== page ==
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It’s home sweet home for some in Las Vegas

When Dan Curtis stepped out of customs Wednesday afternoon and into McCarran International Airport, a wave of relief washed over his face.

The Las Vegan’s flight home from London was delayed a few days because of a volcanic ash cloud covering much of Europe. The cloud, formed by a volcano in Iceland, delayed flights and left thousands stranded around the globe without money and medication and cost the airline industry millions in grounded flights.

Curtis’ Virgin Atlantic flight touched down in Las Vegas shortly before 2 p.m. Wednesday.

"I just want to get back to work, my job and my house," said Curtis, who looked frazzled as he pushed a large cart full of luggage.

Phil and Kim Lauri of Los Angeles had the same sense of relief. They were visiting their daughter, who is studying in London. Their two-week visit was extended by six days because of the drifting ash cloud.

"We’re really excited to be back," Kim Lauri said.

She added that she failed to reach an airline representative to find out about rebooking flights as other stranded travelers also trying to get home jammed phone lines. The U.S. Embassy directed them to Travelocity’s website for updates, which Lauri said was not very helpful.

"We were calling Virgin Atlantic, and we couldn’t get through," she said. "That’s what we were upset about, not having that information."

The Lauris were concerned about the flight delay eating into vacation and sick time. They said they were fortunate to have access to plenty of money, and neither needed medication.

"We’re dipping into vacation time we didn’t really have in the first place," said Phil Lauri, adding that the London airport was eerily quiet.

Lines of weary British travelers waited for hours at McCarran, napping on their luggage or playing cards and trying to get on a stand-by list for flights home.

At one point, a shouting match broke out between an agitated man waiting in line and an unidentified British Airways representative. The argument was over getting on a stand-by list to get home — a frustrating example of miscommunication, several passengers murmured.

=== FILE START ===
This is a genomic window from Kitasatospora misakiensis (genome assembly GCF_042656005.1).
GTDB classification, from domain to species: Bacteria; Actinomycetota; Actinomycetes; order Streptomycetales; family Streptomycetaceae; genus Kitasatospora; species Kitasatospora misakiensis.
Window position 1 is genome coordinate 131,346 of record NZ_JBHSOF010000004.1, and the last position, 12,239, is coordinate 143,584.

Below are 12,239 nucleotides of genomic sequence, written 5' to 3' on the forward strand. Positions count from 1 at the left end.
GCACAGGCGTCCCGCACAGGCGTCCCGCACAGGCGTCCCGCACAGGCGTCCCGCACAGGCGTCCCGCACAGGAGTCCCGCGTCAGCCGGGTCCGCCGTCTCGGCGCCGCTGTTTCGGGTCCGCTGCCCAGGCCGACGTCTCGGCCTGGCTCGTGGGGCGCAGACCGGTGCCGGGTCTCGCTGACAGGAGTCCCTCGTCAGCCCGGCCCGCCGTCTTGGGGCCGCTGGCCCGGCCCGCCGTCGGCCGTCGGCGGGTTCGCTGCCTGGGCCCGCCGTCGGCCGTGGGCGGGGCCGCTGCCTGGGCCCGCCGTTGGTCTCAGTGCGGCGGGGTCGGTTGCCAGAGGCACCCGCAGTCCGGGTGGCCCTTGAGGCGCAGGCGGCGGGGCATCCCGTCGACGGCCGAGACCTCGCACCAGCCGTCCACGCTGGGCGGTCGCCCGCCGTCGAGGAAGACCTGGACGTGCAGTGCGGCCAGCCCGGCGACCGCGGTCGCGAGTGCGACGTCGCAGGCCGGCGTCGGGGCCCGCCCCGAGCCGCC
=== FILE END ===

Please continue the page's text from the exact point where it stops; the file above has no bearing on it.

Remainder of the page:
Claire Charlton, 30, befriended Zoe Dyer, 25, while waiting in line to get home a week ago. The two, along with their significant others, rallied together to find hotel and food vouchers, cheap groceries and a place to do laundry while they were stranded an extra seven days.

The group took a photo in front of the Mirage volcano with frowning faces and thumbs down to capture their incredible trip and make light of the situation.

"It’s a seven-day-long friendship so far," Dyer joked.

Dyer said she is a teacher who desperately needs to get back to her classroom and grade her students’ papers.

"They’ll never get them back on time now," she said. "And I’m missing a week’s worth of work, which means a week’s worth of pay."

All Charlton originally wanted to do was celebrate her 30th birthday in Las Vegas. Now she just wants to see her 3-year-old and 17-month-old children, who are a 10-hour flight away and staying with their grandmother.

"It’s been hard on me because I want to get back to my kids," she said. "They want to know when mommy and daddy are coming home, and we can’t tell them anything."

Both pairs were down to their last dimes April 14, when they were expecting to go home. But the volcanic ash cloud forced them to spend at least $600 to $700 over budget for accommodations per couple. Charlton said her dad had to put extra money in her bank account.

After four days of wearing dirty clothes and living out of suitcases, the group was finally able to do laundry.

Charlton and Dyer said they plan to keep all receipts and fill out claim forms with the airlines and travel insurance companies to be reimbursed as much as possible.

British Honorary Consulate officials in Las Vegas say that at least 1,000 British travelers were stranded in the valley.

"There’s been a lot of tears for me," Charlton said. "Our 3-year-old sat up waiting for us one night. I just want to go home."

Contact Kristi Jourdan at kjourdan@reviewjournal.com or 702-383-0279.

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